A comic book is a publication that consists of comic art in the form of sequential panels that represent individual scenes. These panels are often accompanied by brief descriptive prose and or a written narrative.
The first modern comic book was a reprinting of earlier newspaper humor comic strips, which had established many of the story-telling devices used in comics. Although comic books have origins in 1700s Japan and 1800s Europe, comic books were first popularized in the United States during the 1930s.
The introduction of Jerry Siegel and Joe Shuster’s Superman in 1938 turned comic books into a major publishing industry and what followed through the 1960’s were comic books that centered around the archetype of the superhero.
By the early 1970s a surge of creativity emerged in what became known as underground comics or “comix”. Published and distributed independently of the established industry, these small press comics reflected the youth counterculture of the time. These books had an uninhibited and often irreverent style and explored issues that had never been produced in the comic book form before.
The rise of comic book shops in the late 1970s and early 1980’s supplied a market for “independent” or “alternative” comics in the U.S. The first such comics were anthology series focusing on anti-establishment political themes while others represented experimental attempts to bring comics closer to the status of fine art.
By the 1980s, the direct market approach to comic book distribution had begun and several key independent publishers had started releasing standalone titles that featured a wide range of styles and formats. These titles differed from main stream publications allowing individual artists and writers to have a personal voice in their work. These titles specifically diverged from the archetype of the superhero and in many ways self-consciously commented on the phenomenon itself. These publishers also reprinted ground breaking out of print series introducing them to a new generation of readers. Further these publishers were aware of popular foreign comic book art and distributed works like Japanese Manga for the first time the U.S.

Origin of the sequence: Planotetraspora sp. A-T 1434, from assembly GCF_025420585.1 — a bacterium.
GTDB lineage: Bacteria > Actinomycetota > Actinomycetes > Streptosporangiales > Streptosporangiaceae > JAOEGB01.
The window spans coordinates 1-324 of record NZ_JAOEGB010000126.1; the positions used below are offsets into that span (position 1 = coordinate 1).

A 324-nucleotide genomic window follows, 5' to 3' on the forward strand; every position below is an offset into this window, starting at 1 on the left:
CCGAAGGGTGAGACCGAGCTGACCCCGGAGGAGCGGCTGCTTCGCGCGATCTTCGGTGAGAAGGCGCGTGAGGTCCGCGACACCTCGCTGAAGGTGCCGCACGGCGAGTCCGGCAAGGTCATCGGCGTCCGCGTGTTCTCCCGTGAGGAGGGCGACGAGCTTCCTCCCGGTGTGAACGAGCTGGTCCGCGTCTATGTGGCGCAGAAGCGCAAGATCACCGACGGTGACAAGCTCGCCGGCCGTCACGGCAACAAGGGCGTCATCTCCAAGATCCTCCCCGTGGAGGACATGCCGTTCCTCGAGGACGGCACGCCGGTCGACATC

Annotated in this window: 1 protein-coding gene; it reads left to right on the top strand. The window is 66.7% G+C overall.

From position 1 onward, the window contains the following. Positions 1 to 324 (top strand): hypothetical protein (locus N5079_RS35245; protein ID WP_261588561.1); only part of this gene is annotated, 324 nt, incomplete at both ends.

By the mid 1980’s to the early 1990’s the industry leaders in comic book publishing recognized the popularity of these new independent voices in comic books. Marvel and DC Comics sought many of the same independent artists and writers to establish a new line of diverse titles that would forever transform the comic book publishing landscape.
This exhibition curated by UWM Libraries Assistant Head Systems Librarian Andy Ritter is drawn from numerous materials held in the Special Collections Department of the UWM Libraries. The exhibition offers a survey of the “independent” or “alternative” comic books from its modern beginnings in the 1970s through the early 1990’s.
The project is dedicated to my Dear Brother Benjamin Ritter (1971-2016)